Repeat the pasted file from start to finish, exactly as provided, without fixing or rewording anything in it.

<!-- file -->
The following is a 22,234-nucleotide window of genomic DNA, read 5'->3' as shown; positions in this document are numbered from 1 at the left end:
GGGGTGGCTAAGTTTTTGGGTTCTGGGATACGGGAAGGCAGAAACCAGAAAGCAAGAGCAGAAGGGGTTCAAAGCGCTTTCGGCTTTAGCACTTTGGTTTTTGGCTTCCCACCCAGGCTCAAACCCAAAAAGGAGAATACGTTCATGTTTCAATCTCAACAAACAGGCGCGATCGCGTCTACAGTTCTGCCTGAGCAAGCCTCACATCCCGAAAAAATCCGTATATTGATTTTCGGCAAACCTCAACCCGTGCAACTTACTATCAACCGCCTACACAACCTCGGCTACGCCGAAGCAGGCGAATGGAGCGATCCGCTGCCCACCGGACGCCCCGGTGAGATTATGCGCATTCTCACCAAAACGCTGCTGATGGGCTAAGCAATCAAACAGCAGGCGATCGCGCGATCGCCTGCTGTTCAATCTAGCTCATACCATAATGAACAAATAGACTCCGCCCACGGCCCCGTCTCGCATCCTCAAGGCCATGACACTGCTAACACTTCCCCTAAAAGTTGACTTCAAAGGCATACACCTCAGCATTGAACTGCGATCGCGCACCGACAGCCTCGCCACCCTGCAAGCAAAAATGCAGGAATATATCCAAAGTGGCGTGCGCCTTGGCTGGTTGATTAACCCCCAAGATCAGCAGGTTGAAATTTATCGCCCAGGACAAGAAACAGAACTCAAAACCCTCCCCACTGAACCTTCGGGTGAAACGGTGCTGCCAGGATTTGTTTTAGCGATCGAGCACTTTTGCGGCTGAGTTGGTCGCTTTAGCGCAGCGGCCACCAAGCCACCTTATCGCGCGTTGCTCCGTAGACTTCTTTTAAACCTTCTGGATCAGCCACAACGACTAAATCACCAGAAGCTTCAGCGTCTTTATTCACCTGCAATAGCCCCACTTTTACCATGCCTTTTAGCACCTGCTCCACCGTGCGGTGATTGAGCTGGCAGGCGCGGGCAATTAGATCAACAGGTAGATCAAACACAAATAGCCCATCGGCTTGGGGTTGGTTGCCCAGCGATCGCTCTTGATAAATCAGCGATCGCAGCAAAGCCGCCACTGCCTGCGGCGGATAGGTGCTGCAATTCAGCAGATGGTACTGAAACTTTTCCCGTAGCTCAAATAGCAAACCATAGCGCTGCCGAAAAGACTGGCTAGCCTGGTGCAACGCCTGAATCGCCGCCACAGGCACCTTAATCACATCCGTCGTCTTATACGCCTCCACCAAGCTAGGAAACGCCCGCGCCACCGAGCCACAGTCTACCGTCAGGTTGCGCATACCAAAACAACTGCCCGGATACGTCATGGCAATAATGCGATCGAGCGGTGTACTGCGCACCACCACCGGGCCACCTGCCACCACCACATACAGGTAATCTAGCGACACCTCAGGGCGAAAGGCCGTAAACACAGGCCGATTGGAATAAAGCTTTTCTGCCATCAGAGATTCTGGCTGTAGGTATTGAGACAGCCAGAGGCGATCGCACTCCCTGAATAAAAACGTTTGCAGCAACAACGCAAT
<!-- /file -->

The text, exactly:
The following is a 22,234-nucleotide window of genomic DNA, read 5'->3' as shown; positions in this document are numbered from 1 at the left end:
GGGGTGGCTAAGTTTTTGGGTTCTGGGATACGGGAAGGCAGAAACCAGAAAGCAAGAGCAGAAGGGGTTCAAAGCGCTTTCGGCTTTAGCACTTTGGTTTTTGGCTTCCCACCCAGGCTCAAACCCAAAAAGGAGAATACGTTCATGTTTCAATCTCAACAAACAGGCGCGATCGCGTCTACAGTTCTGCCTGAGCAAGCCTCACATCCCGAAAAAATCCGTATATTGATTTTCGGCAAACCTCAACCCGTGCAACTTACTATCAACCGCCTACACAACCTCGGCTACGCCGAAGCAGGCGAATGGAGCGATCCGCTGCCCACCGGACGCCCCGGTGAGATTATGCGCATTCTCACCAAAACGCTGCTGATGGGCTAAGCAATCAAACAGCAGGCGATCGCGCGATCGCCTGCTGTTCAATCTAGCTCATACCATAATGAACAAATAGACTCCGCCCACGGCCCCGTCTCGCATCCTCAAGGCCATGACACTGCTAACACTTCCCCTAAAAGTTGACTTCAAAGGCATACACCTCAGCATTGAACTGCGATCGCGCACCGACAGCCTCGCCACCCTGCAAGCAAAAATGCAGGAATATATCCAAAGTGGCGTGCGCCTTGGCTGGTTGATTAACCCCCAAGATCAGCAGGTTGAAATTTATCGCCCAGGACAAGAAACAGAACTCAAAACCCTCCCCACTGAACCTTCGGGTGAAACGGTGCTGCCAGGATTTGTTTTAGCGATCGAGCACTTTTGCGGCTGAGTTGGTCGCTTTAGCGCAGCGGCCACCAAGCCACCTTATCGCGCGTTGCTCCGTAGACTTCTTTTAAACCTTCTGGATCAGCCACAACGACTAAATCACCAGAAGCTTCAGCGTCTTTATTCACCTGCAATAGCCCCACTTTTACCATGCCTTTTAGCACCTGCTCCACCGTGCGGTGATTGAGCTGGCAGGCGCGGGCAATTAGATCAACAGGTAGATCAAACACAAATAGCCCATCGGCTTGGGGTTGGTTGCCCAGCGATCGCTCTTGATAAATCAGCGATCGCAGCAAAGCCGCCACTGCCTGCGGCGGATAGGTGCTGCAATTCAGCAGATGGTACTGAAACTTTTCCCGTAGCTCAAATAGCAAACCATAGCGCTGCCGAAAAGACTGGCTAGCCTGGTGCAACGCCTGAATCGCCGCCACAGGCACCTTAATCACATCCGTCGTCTTATACGCCTCCACCAAGCTAGGAAACGCCCGCGCCACCGAGCCACAGTCTACCGTCAGGTTGCGCATACCAAAACAACTGCCCGGATACGTCATGGCAATAATGCGATCGAGCGGTGTACTGCGCACCACCACCGGGCCACCTGCCACCACCACATACAGGTAATCTAGCGACACCTCAGGGCGAAAGGCCGTAAACACAGGCCGATTGGAATAAAGCTTTTCTGCCATCAGAGATTCTGGCTGTAGGTATTGAGACAGCCAGAGGCGATCGCACTCCCTGAATAAAAACGTTTGCAGCAACAACGCAAT